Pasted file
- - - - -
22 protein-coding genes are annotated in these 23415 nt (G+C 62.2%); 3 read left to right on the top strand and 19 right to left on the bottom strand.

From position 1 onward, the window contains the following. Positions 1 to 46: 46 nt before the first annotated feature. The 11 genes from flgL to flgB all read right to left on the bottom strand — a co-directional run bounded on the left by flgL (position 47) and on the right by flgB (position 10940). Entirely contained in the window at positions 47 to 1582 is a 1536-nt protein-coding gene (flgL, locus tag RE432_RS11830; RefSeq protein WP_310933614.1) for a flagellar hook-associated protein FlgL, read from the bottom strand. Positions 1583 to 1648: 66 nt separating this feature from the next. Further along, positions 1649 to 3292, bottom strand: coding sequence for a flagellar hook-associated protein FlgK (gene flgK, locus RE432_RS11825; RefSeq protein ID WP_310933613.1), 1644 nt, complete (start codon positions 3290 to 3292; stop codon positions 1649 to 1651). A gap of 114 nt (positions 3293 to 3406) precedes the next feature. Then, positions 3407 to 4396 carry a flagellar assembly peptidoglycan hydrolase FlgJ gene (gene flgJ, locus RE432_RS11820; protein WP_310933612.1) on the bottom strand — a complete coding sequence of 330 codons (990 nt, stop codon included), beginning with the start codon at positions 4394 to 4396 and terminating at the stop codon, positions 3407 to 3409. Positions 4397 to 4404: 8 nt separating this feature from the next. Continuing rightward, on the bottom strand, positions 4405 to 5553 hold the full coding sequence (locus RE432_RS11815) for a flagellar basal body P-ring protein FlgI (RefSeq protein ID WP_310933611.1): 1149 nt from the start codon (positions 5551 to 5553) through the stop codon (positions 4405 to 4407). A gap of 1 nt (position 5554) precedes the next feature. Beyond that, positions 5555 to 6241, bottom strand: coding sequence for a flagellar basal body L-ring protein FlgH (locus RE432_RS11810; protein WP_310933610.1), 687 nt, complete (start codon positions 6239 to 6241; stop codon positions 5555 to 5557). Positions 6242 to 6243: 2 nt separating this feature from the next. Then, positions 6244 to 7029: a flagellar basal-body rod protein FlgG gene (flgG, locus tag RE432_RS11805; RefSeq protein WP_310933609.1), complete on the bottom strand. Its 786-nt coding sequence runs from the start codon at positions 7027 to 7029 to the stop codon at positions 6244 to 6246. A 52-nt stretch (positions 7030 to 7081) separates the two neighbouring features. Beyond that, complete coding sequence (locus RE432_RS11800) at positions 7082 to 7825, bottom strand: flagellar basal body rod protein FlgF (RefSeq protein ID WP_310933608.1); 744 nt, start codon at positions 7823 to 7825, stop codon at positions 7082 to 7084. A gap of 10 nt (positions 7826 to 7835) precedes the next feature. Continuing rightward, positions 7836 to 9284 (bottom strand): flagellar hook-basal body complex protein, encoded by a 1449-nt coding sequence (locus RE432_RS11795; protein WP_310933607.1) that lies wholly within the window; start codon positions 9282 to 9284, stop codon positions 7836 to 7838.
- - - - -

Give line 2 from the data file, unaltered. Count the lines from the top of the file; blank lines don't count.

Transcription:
From position 1 onward, the window contains the following. Positions 1 to 46: 46 nt before the first annotated feature. The 11 genes from flgL to flgB all read right to left on the bottom strand — a co-directional run bounded on the left by flgL (position 47) and on the right by flgB (position 10940). Entirely contained in the window at positions 47 to 1582 is a 1536-nt protein-coding gene (flgL, locus tag RE432_RS11830; RefSeq protein WP_310933614.1) for a flagellar hook-associated protein FlgL, read from the bottom strand. Positions 1583 to 1648: 66 nt separating this feature from the next. Further along, positions 1649 to 3292, bottom strand: coding sequence for a flagellar hook-associated protein FlgK (gene flgK, locus RE432_RS11825; RefSeq protein ID WP_310933613.1), 1644 nt, complete (start codon positions 3290 to 3292; stop codon positions 1649 to 1651). A gap of 114 nt (positions 3293 to 3406) precedes the next feature. Then, positions 3407 to 4396 carry a flagellar assembly peptidoglycan hydrolase FlgJ gene (gene flgJ, locus RE432_RS11820; protein WP_310933612.1) on the bottom strand — a complete coding sequence of 330 codons (990 nt, stop codon included), beginning with the start codon at positions 4394 to 4396 and terminating at the stop codon, positions 3407 to 3409. Positions 4397 to 4404: 8 nt separating this feature from the next. Continuing rightward, on the bottom strand, positions 4405 to 5553 hold the full coding sequence (locus RE432_RS11815) for a flagellar basal body P-ring protein FlgI (RefSeq protein ID WP_310933611.1): 1149 nt from the start codon (positions 5551 to 5553) through the stop codon (positions 4405 to 4407). A gap of 1 nt (position 5554) precedes the next feature. Beyond that, positions 5555 to 6241, bottom strand: coding sequence for a flagellar basal body L-ring protein FlgH (locus RE432_RS11810; protein WP_310933610.1), 687 nt, complete (start codon positions 6239 to 6241; stop codon positions 5555 to 5557). Positions 6242 to 6243: 2 nt separating this feature from the next. Then, positions 6244 to 7029: a flagellar basal-body rod protein FlgG gene (flgG, locus tag RE432_RS11805; RefSeq protein WP_310933609.1), complete on the bottom strand. Its 786-nt coding sequence runs from the start codon at positions 7027 to 7029 to the stop codon at positions 6244 to 6246. A 52-nt stretch (positions 7030 to 7081) separates the two neighbouring features. Beyond that, complete coding sequence (locus RE432_RS11800) at positions 7082 to 7825, bottom strand: flagellar basal body rod protein FlgF (RefSeq protein ID WP_310933608.1); 744 nt, start codon at positions 7823 to 7825, stop codon at positions 7082 to 7084. A gap of 10 nt (positions 7826 to 7835) precedes the next feature. Continuing rightward, positions 7836 to 9284 (bottom strand): flagellar hook-basal body complex protein, encoded by a 1449-nt coding sequence (locus RE432_RS11795; protein WP_310933607.1) that lies wholly within the window; start codon positions 9282 to 9284, stop codon positions 7836 to 7838.